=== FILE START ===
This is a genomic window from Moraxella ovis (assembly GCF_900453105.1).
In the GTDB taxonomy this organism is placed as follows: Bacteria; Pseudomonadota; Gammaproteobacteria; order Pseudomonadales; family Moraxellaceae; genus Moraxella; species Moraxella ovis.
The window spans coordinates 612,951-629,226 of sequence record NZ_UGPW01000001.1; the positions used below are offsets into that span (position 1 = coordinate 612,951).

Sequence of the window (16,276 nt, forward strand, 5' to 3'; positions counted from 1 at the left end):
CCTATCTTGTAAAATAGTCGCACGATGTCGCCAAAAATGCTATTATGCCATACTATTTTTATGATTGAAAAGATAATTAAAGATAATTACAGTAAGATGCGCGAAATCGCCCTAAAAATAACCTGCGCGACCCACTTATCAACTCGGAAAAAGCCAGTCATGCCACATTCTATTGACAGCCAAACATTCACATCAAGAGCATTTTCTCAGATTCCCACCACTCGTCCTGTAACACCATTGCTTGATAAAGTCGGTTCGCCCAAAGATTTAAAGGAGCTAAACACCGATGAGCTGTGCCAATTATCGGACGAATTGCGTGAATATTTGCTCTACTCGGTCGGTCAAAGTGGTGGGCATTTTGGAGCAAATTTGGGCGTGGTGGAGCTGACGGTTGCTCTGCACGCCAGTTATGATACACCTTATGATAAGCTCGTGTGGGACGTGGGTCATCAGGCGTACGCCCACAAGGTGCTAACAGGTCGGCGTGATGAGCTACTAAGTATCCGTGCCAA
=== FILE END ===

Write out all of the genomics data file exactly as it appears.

This is a genomic window from Moraxella ovis (assembly GCF_900453105.1).
In the GTDB taxonomy this organism is placed as follows: Bacteria; Pseudomonadota; Gammaproteobacteria; order Pseudomonadales; family Moraxellaceae; genus Moraxella; species Moraxella ovis.
The window spans coordinates 612,951-629,226 of sequence record NZ_UGPW01000001.1; the positions used below are offsets into that span (position 1 = coordinate 612,951).

Sequence of the window (16,276 nt, forward strand, 5' to 3'; positions counted from 1 at the left end):
CCTATCTTGTAAAATAGTCGCACGATGTCGCCAAAAATGCTATTATGCCATACTATTTTTATGATTGAAAAGATAATTAAAGATAATTACAGTAAGATGCGCGAAATCGCCCTAAAAATAACCTGCGCGACCCACTTATCAACTCGGAAAAAGCCAGTCATGCCACATTCTATTGACAGCCAAACATTCACATCAAGAGCATTTTCTCAGATTCCCACCACTCGTCCTGTAACACCATTGCTTGATAAAGTCGGTTCGCCCAAAGATTTAAAGGAGCTAAACACCGATGAGCTGTGCCAATTATCGGACGAATTGCGTGAATATTTGCTCTACTCGGTCGGTCAAAGTGGTGGGCATTTTGGAGCAAATTTGGGCGTGGTGGAGCTGACGGTTGCTCTGCACGCCAGTTATGATACACCTTATGATAAGCTCGTGTGGGACGTGGGTCATCAGGCGTACGCCCACAAGGTGCTAACAGGTCGGCGTGATGAGCTACTAAGTATCCGTGCCAA